And then, the peak moment of the film – the encounter with her mother’s lover  –  puts Alex in the spotlight. It is now clear how much of a strong, independent woman she’s become. She is the one who has the last word on whether they will confront the guy, and orders Matt to “not be a pussy.” He welcomes that advice, as well as he does the other times when she comes to his rescue, with a quiet relief. It isn’t until the last moment before the confrontation when Matt feels guilty about involving his underage daughter in the whole situation. But Alex is already two steps ahead of him. After all, she is the one “who sucked him in, the one who knew.”

Apart from trying to patch up a relationship with her dad, Alex has to look out for her younger sister, Scottie. It initially appears that she might not be setting the best example for her by teaching her swear words. But with her advice  –  however inappropriate it may be  –  Alex gets it right the first time. Like when she “advises” Scottie to keep away from a particular friend by saying that (the friend) “is a fucked-up hoe bag, and you need to stay away from her!” Vulgar? Maybe. But in Alex’s eyes it sends the message across, and puts Scottie in her place. And isn’t that what Matt needed when he sought Alex’s help with his younger daughter?
“Don’t spoil it for her” says Matt to Alex, when she’s pouring all of her accusations and blame out on Elizabeth. They now both need to protect Scottie, and Alex in an instant understands that she has to become more of a motherly figure. The only time that she allows herself to be really vulnerable is under the water, in the pool – releasing a silent cry at the news of her mother’s condition.

The final shape that Matt’s and Alex’s slowly maturing and re-developing bond takes is mostly visible towards the end of the film. During the goodbyes with Elizabeth, and then spreading her ashes in the Hawaiian waters, they come to a new level of understanding. They have now become equals, fully accepting of each other.

What intrigues me about Woodley’s character is her friendship with Sid. At the beginning of the film, Matt makes us aware of the fact that in her quest to self-destruction, Alex has a tendency to date older guys. And there comes Sid – a friend from school, slightly goofy, initially involved in the situation in order to ensure Alex stays “more civil.” He’s a nice addition to the ensemble, and brings much needed goofy-humor, but still, Alex whizzes through the entire situation solely on her two feet.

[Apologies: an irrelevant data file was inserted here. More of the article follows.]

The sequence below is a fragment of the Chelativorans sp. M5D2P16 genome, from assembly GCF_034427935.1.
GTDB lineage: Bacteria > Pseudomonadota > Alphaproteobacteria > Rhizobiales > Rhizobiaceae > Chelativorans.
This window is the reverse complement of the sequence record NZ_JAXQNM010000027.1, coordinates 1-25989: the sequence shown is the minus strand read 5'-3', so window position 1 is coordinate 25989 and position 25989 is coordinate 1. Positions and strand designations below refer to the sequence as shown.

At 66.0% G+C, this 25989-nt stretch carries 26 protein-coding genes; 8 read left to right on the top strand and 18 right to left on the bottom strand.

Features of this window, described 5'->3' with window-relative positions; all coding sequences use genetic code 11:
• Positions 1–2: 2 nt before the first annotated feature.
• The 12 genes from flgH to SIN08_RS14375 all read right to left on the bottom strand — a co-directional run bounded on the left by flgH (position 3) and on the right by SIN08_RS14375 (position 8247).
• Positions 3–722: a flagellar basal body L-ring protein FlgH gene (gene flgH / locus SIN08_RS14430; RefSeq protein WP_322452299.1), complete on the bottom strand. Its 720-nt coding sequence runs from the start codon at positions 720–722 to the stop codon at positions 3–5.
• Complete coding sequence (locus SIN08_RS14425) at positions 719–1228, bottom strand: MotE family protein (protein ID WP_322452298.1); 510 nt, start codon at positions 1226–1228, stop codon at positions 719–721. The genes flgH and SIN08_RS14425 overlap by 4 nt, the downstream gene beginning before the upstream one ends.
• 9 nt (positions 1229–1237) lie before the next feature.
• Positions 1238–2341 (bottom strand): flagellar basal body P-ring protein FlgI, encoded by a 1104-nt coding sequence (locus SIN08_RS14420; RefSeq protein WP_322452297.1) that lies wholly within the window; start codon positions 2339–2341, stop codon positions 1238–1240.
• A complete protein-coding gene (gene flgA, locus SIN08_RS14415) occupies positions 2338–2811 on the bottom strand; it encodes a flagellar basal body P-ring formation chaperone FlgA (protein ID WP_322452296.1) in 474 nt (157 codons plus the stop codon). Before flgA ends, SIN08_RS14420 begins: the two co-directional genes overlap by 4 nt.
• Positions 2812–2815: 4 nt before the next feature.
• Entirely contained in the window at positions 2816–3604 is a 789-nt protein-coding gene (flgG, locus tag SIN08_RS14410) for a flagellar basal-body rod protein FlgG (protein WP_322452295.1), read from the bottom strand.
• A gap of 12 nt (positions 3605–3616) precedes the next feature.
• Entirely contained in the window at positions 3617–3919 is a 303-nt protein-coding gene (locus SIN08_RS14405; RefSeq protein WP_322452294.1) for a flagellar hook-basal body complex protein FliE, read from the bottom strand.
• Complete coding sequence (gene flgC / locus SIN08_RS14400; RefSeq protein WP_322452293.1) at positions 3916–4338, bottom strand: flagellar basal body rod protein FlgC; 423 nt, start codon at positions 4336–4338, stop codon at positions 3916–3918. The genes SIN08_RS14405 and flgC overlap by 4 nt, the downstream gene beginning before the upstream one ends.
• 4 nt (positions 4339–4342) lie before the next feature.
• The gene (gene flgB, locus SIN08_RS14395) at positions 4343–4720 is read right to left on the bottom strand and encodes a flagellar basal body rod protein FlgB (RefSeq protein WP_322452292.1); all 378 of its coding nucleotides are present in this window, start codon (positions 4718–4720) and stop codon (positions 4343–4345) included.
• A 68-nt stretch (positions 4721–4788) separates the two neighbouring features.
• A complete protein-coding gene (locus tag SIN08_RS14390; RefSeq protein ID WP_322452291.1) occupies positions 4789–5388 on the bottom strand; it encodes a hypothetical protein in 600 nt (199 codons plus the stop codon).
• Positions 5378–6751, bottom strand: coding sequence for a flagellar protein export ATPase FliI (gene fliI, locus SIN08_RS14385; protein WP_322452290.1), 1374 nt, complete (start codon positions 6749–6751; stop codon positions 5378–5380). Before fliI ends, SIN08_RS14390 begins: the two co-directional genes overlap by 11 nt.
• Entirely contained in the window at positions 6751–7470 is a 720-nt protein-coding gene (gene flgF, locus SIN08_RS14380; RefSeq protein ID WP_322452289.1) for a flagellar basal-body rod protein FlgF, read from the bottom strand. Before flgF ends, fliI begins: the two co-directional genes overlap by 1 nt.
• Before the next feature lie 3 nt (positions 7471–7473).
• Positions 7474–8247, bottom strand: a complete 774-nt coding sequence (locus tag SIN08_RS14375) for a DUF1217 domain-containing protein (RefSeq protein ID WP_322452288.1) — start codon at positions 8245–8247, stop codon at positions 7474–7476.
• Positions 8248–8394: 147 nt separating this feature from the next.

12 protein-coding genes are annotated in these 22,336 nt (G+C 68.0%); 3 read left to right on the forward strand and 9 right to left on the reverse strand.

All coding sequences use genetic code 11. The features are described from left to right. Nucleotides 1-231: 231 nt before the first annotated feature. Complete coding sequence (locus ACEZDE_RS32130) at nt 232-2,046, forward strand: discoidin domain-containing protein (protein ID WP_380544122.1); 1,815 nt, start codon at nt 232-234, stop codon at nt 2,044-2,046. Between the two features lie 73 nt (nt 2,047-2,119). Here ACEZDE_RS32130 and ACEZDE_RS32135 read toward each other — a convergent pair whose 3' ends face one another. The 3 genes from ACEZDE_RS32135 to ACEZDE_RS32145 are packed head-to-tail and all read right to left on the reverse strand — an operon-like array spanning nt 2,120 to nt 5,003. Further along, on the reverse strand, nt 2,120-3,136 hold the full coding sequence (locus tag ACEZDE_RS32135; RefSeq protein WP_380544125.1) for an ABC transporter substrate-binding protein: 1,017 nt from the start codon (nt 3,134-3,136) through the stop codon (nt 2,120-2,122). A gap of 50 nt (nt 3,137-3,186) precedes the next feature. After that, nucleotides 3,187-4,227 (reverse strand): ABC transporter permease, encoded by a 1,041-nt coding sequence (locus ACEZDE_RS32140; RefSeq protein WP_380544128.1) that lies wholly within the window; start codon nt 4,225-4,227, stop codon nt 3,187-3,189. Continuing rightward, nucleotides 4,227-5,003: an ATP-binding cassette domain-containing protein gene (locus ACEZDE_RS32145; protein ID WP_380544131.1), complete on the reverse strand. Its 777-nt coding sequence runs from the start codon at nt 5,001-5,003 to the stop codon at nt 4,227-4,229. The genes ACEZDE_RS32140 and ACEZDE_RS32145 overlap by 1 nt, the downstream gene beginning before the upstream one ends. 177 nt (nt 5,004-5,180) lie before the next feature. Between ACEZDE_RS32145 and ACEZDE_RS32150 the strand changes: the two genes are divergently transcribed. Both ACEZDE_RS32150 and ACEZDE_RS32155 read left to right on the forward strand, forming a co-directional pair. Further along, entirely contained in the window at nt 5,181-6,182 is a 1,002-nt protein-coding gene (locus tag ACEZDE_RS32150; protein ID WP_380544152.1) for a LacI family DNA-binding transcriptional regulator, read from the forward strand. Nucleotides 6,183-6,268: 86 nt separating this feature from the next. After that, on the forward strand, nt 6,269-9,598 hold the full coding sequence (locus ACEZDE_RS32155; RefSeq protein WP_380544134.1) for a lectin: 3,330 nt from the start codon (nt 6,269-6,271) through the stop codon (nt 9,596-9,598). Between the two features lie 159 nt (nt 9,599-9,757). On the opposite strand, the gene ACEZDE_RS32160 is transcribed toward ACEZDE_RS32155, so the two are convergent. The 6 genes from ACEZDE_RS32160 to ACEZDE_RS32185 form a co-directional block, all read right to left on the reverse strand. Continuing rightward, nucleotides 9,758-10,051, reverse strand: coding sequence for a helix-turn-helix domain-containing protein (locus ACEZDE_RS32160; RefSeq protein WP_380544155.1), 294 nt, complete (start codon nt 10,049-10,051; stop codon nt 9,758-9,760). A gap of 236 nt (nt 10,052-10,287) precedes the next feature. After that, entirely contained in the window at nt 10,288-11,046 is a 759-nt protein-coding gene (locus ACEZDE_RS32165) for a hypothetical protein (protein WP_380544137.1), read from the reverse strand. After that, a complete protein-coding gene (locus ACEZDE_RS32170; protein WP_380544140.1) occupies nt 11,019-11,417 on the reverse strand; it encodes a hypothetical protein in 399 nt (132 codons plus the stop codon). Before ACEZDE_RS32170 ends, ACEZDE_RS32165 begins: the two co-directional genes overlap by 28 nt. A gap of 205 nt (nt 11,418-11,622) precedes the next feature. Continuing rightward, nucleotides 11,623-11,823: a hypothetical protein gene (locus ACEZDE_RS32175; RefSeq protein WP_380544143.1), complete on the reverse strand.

Apart from being a good looking long-legged siren, Alexandra King is a complex and multilayered character. She’s a feisty but intelligent and opinionated teenager, a self-assured and independent young woman, and last but not least – a compassionate and devoted adolescent daughter.
I have no clue how Shailene Woodley managed to stay in the shadows until now (because let’s face it, The Secret Life can hardly be counted), but it’s been said that she’d given “one of the toughest, smartest, most credible adolescent performances in recent memory” as Alexandra. Rawness and realness of her talent are visible throughout the film, and she definitely sets the bar high, both for herself, and other young actresses. If Alex King could say something to this, it would probably be ‘Fuck, yeah!’.


Martyna Przybysz is a Pole who resides in London, UK. She works in film production. This is her blog: http://martynaprzybysz.tumblr.com.

  • http://www.blogger.com/profile/12070680960061669328 Mr. Anderson

    Yes, yes, YES!!! I’d never seen Shelaine Woodley in anything before this, but you’re absolutely correct in that she’s the moral compass of the film, and a wonderful, scene-stealing central character in her own right. She wouldn’t have had a chance against ‘The Help’s Octavia Spencer, but it would have been nice to see her nominated for an Academy Award for her excellent performance.